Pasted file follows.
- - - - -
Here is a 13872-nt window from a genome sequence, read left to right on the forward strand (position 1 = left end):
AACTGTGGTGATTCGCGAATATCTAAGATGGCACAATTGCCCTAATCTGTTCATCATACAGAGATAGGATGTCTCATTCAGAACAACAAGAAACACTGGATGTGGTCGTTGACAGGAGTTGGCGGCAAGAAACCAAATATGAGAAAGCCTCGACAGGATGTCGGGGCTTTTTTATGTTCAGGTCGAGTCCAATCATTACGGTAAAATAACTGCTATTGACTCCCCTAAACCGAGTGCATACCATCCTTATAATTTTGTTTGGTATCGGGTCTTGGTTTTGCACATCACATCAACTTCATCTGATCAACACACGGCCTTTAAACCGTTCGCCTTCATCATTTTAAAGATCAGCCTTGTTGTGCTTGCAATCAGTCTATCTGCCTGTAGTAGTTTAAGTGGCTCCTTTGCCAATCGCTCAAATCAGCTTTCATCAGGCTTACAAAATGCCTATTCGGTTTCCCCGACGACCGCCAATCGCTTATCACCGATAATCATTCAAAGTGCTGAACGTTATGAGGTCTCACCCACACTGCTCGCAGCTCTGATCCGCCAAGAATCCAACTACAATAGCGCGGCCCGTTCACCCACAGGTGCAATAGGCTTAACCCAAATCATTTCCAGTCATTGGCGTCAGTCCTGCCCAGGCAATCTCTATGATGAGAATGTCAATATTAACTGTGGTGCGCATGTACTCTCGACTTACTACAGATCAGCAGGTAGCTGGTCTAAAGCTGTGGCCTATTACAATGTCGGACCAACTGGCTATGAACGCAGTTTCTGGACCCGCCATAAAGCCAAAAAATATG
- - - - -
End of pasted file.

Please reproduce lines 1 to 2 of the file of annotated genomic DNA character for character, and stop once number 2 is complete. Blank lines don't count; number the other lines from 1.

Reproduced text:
Here is a 13872-nt window from a genome sequence, read left to right on the forward strand (position 1 = left end):
AACTGTGGTGATTCGCGAATATCTAAGATGGCACAATTGCCCTAATCTGTTCATCATACAGAGATAGGATGTCTCATTCAGAACAACAAGAAACACTGGATGTGGTCGTTGACAGGAGTTGGCGGCAAGAAACCAAATATGAGAAAGCCTCGACAGGATGTCGGGGCTTTTTTATGTTCAGGTCGAGTCCAATCATTACGGTAAAATAACTGCTATTGACTCCCCTAAACCGAGTGCATACCATCCTTATAATTTTGTTTGGTATCGGGTCTTGGTTTTGCACATCACATCAACTTCATCTGATCAACACACGGCCTTTAAACCGTTCGCCTTCATCATTTTAAAGATCAGCCTTGTTGTGCTTGCAATCAGTCTATCTGCCTGTAGTAGTTTAAGTGGCTCCTTTGCCAATCGCTCAAATCAGCTTTCATCAGGCTTACAAAATGCCTATTCGGTTTCCCCGACGACCGCCAATCGCTTATCACCGATAATCATTCAAAGTGCTGAACGTTATGAGGTCTCACCCACACTGCTCGCAGCTCTGATCCGCCAAGAATCCAACTACAATAGCGCGGCCCGTTCACCCACAGGTGCAATAGGCTTAACCCAAATCATTTCCAGTCATTGGCGTCAGTCCTGCCCAGGCAATCTCTATGATGAGAATGTCAATATTAACTGTGGTGCGCATGTACTCTCGACTTACTACAGATCAGCAGGTAGCTGGTCTAAAGCTGTGGCCTATTACAATGTCGGACCAACTGGCTATGAACGCAGTTTCTGGACCCGCCATAAAGCCAAAAAATATG